In the ever-escalating cloud services arms race, Microsoft just trotted out a whopper of a one-up over just about everyone in competition: Microsoft’s OneDrive VP just announced on the OneDrive blog that all Personal, Home and Education Office365 subscribers will have access to unlimited cloud storage for no additional cost. Lest you feel left out in the cold, business subscribers, Microsoft has plans to extend your storage in a similar fashion in 2015. All a part of its master plan, Microsoft envisions a future where everything is done in the cloud, and they want to make sure you are firmly rooted in their ecosystem.
What this means for you:
Before you rush off to move all your files to the cloud as Microsoft suggests, you should consider the implications. Cloud storage of any type is a double-edged sword: on the one hand, once you get your data uploaded, you can (supposedly) stop worrying about mechanical failures, such as hard drive crashes and sending your USB thumb drives through the wash. Another great benefit is your data is essentially accessible from anywhere on the internet. Setting up technology to provide this type of of service is not trivial. Even when you are as big as JP Morgan, it’s still possible to misconfigure your servers, so having a provider who is (probably) an expert at this is better than trying to do it yourself, especially if your company can’t afford a full-time IT professional.
On the other hand, your data is now stored on hardware (and a service) over which you have very little control, and which requires an internet connection. There is also the possibility that your data could be accessed without authorization, either by hackers who manage to penetrate the services security, or by the provider itself, who may be subject to government subpeona, or even by a provider employee with malicious intent.
Given the two sides of this very sharp sword, one must make a reasoned decision about whether to employ cloud storage as part of your technology profile. The most important factor will be the type of data you are planning to store: if any of the alphabet-soup laws apply (HIPPA for example), you may be severely limited in what you can legally store on a cloud-based service. Even if the laws don’t seem to directly apply, consider the consequences if any of your data were to be exposed on the internet for anyone to see: would it be damaging to your business or your clients? If so, you may want to rethink whether the cloud is ready for you.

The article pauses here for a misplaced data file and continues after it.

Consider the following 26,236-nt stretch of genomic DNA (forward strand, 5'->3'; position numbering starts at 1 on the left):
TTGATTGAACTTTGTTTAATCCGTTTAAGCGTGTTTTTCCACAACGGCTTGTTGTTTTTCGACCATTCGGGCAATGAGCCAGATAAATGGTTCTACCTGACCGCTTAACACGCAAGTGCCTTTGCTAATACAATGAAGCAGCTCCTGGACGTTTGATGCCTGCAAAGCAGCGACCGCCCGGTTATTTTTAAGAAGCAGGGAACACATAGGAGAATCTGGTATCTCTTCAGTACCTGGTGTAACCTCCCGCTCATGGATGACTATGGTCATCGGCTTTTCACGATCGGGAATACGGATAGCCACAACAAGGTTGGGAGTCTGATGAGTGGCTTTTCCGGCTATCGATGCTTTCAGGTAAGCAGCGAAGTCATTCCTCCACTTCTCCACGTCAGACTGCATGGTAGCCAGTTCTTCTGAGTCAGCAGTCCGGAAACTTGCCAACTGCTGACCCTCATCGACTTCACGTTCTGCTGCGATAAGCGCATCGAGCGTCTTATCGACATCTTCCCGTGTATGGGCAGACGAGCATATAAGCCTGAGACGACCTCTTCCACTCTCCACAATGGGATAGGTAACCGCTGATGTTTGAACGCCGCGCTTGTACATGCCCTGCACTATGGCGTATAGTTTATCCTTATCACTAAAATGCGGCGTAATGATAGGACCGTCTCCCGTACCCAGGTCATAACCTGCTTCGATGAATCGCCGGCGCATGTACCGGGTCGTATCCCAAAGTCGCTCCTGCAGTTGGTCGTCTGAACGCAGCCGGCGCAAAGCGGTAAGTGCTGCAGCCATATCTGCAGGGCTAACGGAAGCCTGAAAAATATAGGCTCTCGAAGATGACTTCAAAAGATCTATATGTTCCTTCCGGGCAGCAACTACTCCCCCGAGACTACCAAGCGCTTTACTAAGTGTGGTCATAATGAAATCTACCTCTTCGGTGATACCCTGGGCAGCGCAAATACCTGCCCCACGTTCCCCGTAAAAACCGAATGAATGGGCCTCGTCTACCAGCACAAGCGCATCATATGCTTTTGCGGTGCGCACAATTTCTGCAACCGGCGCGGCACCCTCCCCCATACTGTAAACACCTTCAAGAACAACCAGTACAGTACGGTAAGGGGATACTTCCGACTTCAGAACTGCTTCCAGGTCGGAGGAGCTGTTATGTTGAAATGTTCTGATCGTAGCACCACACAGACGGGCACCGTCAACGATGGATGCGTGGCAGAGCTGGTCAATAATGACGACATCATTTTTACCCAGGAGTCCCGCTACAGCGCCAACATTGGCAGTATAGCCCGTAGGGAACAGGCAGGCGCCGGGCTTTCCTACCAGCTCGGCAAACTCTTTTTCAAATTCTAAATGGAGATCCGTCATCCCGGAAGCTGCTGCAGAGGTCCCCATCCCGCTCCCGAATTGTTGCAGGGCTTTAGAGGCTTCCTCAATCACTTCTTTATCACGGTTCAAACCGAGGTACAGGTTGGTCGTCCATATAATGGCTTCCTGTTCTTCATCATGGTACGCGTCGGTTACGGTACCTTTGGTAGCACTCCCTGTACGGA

It feels strange to be writing about Microsoft and not mentioning a security loophole or zero-day exploit, but it is the day before April Fool’s after all. Fortunately for the iPad faithful, this isn’t a prank. On March 27, Microsoft launched iPad versions of it’s most used office productivity applications: Word, Excel and PowerPoint, all of them available for free download through the App store. “What’s the catch,” I hear you say? You can use them free, forever, to view documents, but if you want to create or edit documents, you need to have a subscription to Office365.com, the minimum of which is $70/year.
What this means for you:
The lack of any official MS Office software may have been one of the remaining tenuous barriers holding the iPad back from a complete domination of corporate boardrooms. Long a favorite of executives but usually relegated to email-only roles because of this lack, Office for the iPad may allow the C-suite to completely cut the cord on any vestigial Windows laptops they have been “forced” to carry around to do anything other than reading emails. I also know a lot of road warriors who may view the new apps with a mix of joy and trepidation, as it will conceivably allow for more effective work-related use of their iPad on those cramped, coach-fare flights. The excuse of “not being able to edit that Word document during the flight because all I have is my iPad” just won’t cut it anymore.
In all seriousness, this also marks a significant change in vision for Microsoft, a company that up until the new CEO’s arrival, had been a company that always put “Windows first”, even when it may have meant losing marketshare, as it has for so long in the iPad space. It’s still too early to tell whether this change in corporate values will lead to other transformations and products for other platforms (Office for Android anyone?), but this is certainly a step in new direction for the company.